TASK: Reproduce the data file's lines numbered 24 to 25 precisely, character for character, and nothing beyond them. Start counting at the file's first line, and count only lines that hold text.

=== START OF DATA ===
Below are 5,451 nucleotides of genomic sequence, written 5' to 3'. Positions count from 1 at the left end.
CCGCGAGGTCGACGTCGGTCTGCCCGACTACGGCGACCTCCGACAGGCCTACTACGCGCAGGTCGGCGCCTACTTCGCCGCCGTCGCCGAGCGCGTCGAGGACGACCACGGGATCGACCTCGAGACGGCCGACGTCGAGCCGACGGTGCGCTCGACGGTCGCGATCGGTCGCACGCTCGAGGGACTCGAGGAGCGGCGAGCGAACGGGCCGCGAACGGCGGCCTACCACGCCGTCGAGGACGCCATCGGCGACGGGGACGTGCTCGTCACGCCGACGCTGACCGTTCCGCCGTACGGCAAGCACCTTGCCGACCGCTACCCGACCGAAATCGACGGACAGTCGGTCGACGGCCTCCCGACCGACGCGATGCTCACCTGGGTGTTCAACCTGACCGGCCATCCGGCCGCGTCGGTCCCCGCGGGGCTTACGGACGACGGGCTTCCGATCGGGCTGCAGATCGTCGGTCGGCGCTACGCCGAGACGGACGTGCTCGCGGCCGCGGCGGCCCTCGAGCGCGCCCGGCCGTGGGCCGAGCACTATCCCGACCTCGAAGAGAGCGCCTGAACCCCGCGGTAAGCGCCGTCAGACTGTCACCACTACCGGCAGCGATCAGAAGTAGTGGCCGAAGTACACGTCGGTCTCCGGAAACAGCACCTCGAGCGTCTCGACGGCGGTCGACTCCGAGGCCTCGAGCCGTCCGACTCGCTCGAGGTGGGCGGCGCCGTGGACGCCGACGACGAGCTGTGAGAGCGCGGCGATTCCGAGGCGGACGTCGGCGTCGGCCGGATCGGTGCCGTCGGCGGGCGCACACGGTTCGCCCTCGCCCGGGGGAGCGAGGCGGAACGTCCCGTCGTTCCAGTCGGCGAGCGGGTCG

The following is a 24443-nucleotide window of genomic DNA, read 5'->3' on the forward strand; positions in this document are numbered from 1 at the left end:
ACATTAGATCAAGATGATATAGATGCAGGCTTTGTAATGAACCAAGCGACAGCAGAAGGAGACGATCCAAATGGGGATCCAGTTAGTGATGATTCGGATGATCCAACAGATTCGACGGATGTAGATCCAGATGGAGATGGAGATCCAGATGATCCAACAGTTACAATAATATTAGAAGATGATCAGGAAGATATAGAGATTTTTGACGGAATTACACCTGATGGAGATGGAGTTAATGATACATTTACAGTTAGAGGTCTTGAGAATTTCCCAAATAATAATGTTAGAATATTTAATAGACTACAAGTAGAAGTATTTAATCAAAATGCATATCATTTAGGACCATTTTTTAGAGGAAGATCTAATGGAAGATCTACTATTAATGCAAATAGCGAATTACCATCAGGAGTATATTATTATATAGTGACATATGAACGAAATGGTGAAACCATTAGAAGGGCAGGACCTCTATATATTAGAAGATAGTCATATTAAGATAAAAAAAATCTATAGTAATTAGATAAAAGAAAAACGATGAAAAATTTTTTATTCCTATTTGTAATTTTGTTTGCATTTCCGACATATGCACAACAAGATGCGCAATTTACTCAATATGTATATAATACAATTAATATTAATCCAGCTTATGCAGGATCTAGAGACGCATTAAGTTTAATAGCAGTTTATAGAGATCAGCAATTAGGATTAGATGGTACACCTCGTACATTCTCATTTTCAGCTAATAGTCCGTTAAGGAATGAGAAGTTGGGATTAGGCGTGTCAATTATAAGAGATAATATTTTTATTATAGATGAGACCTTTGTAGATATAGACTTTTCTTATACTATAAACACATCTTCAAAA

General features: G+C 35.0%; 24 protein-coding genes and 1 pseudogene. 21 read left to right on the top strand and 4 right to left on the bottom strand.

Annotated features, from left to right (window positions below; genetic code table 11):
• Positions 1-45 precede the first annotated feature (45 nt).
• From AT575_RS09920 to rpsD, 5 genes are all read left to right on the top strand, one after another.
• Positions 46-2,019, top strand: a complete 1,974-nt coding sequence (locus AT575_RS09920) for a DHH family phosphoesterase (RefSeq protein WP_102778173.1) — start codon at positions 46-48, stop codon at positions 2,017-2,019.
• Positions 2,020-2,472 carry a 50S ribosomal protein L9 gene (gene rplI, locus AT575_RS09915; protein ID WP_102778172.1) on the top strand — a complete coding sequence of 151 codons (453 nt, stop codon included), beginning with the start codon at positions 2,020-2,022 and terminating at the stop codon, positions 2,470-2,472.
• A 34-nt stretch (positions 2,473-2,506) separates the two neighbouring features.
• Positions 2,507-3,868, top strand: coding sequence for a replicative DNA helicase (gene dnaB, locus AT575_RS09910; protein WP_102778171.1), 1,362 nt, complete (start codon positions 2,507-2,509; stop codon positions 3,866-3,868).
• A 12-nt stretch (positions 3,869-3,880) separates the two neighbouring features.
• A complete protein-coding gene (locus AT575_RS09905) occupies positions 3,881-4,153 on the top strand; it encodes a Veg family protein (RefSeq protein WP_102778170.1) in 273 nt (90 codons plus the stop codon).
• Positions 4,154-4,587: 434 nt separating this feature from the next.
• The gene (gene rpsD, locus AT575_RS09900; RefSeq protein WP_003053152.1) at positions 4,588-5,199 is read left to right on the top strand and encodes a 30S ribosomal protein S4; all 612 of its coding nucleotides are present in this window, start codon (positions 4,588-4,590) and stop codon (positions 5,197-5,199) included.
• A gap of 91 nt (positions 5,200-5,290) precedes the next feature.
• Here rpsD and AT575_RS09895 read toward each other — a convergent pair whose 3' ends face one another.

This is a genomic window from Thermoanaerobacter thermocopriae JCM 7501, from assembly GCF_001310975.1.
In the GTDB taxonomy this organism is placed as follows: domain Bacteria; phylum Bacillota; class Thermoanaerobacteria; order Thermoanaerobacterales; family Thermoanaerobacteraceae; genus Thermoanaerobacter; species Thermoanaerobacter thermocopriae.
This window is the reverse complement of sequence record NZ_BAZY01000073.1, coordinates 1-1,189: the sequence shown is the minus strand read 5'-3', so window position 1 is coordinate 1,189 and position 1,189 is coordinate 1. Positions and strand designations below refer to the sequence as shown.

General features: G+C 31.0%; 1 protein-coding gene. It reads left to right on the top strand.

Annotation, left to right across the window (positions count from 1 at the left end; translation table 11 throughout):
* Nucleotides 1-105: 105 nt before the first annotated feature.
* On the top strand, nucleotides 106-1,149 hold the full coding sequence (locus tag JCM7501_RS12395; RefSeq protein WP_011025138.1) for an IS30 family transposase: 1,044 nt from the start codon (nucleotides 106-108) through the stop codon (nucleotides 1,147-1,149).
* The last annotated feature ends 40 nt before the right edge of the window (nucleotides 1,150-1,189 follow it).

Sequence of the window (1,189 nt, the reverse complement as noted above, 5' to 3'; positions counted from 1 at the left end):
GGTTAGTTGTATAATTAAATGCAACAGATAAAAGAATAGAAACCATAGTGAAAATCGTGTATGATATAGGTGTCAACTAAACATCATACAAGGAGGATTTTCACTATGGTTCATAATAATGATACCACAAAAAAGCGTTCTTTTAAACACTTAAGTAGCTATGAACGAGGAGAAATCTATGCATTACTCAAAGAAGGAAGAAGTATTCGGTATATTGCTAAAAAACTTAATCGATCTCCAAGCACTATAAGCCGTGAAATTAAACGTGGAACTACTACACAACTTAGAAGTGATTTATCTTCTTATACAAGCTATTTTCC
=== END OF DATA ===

* Nucleotides 1-105: 105 nt before the first annotated feature.
* On the top strand, nucleotides 106-1,149 hold the full coding sequence (locus tag JCM7501_RS12395; RefSeq protein WP_011025138.1) for an IS30 family transposase: 1,044 nt from the start codon (nucleotides 106-108) through the stop codon (nucleotides 1,147-1,149).